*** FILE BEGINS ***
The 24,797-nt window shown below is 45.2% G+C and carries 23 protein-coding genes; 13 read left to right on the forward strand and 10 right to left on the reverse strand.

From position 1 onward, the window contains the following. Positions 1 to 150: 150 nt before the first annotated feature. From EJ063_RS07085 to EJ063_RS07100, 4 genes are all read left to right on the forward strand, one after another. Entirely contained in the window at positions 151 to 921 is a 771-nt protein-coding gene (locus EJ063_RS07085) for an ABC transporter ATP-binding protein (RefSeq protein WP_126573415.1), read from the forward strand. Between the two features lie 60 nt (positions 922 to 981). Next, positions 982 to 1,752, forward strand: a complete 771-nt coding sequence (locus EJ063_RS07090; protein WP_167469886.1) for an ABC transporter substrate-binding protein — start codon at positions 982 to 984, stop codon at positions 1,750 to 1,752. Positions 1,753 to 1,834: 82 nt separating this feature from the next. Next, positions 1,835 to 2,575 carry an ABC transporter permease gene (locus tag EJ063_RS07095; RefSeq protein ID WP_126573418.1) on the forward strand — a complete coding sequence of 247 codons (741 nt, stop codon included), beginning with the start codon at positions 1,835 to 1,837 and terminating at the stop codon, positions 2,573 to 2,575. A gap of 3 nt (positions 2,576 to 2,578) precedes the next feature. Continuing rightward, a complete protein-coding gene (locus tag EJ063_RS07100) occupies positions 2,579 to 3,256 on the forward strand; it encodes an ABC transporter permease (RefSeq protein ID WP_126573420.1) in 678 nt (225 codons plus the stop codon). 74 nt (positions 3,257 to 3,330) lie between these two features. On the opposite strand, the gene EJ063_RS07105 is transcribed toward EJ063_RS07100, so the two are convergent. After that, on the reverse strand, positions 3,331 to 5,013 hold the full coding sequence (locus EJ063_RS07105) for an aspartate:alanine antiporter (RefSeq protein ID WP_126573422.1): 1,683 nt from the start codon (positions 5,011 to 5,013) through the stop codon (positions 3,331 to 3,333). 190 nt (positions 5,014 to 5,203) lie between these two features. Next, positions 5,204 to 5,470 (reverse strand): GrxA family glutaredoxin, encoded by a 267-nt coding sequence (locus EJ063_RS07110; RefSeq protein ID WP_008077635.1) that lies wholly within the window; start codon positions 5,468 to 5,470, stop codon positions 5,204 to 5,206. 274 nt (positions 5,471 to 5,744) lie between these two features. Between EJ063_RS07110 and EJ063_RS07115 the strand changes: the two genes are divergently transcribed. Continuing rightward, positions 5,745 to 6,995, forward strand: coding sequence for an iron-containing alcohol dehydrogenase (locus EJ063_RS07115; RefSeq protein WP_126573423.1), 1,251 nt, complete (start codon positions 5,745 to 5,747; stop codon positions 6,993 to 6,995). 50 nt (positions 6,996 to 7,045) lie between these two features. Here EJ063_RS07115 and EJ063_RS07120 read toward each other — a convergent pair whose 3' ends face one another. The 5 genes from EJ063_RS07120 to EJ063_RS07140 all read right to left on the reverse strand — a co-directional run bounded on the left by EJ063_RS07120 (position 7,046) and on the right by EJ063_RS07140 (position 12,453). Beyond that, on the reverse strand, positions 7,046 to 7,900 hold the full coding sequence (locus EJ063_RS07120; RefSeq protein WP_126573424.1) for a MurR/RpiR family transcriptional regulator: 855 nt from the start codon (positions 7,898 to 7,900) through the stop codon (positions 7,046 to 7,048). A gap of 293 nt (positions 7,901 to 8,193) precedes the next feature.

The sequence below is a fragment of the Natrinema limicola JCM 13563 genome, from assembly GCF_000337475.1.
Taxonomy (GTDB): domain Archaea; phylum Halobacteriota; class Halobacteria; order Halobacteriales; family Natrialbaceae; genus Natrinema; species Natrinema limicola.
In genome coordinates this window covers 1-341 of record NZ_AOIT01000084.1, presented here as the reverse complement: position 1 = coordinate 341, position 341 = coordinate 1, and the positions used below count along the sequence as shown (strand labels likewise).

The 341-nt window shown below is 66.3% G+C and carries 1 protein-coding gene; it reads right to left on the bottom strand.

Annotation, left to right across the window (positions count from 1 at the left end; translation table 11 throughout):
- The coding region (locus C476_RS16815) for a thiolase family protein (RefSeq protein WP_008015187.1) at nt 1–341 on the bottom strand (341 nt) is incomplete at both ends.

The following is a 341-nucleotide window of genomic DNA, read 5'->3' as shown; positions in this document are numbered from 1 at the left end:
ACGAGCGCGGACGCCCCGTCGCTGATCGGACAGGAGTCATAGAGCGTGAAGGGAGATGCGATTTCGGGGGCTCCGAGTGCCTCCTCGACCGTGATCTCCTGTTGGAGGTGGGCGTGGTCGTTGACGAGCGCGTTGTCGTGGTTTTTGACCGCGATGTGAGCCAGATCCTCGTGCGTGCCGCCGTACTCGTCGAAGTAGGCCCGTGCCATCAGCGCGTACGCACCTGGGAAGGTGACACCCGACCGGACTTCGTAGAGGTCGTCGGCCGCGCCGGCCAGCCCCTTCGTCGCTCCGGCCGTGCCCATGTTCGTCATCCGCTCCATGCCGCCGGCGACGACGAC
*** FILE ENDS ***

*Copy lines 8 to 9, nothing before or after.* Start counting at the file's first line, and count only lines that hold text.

- The coding region (locus C476_RS16815) for a thiolase family protein (RefSeq protein WP_008015187.1) at nt 1–341 on the bottom strand (341 nt) is incomplete at both ends.

The following is a 341-nucleotide window of genomic DNA, read 5'->3' as shown; positions in this document are numbered from 1 at the left end: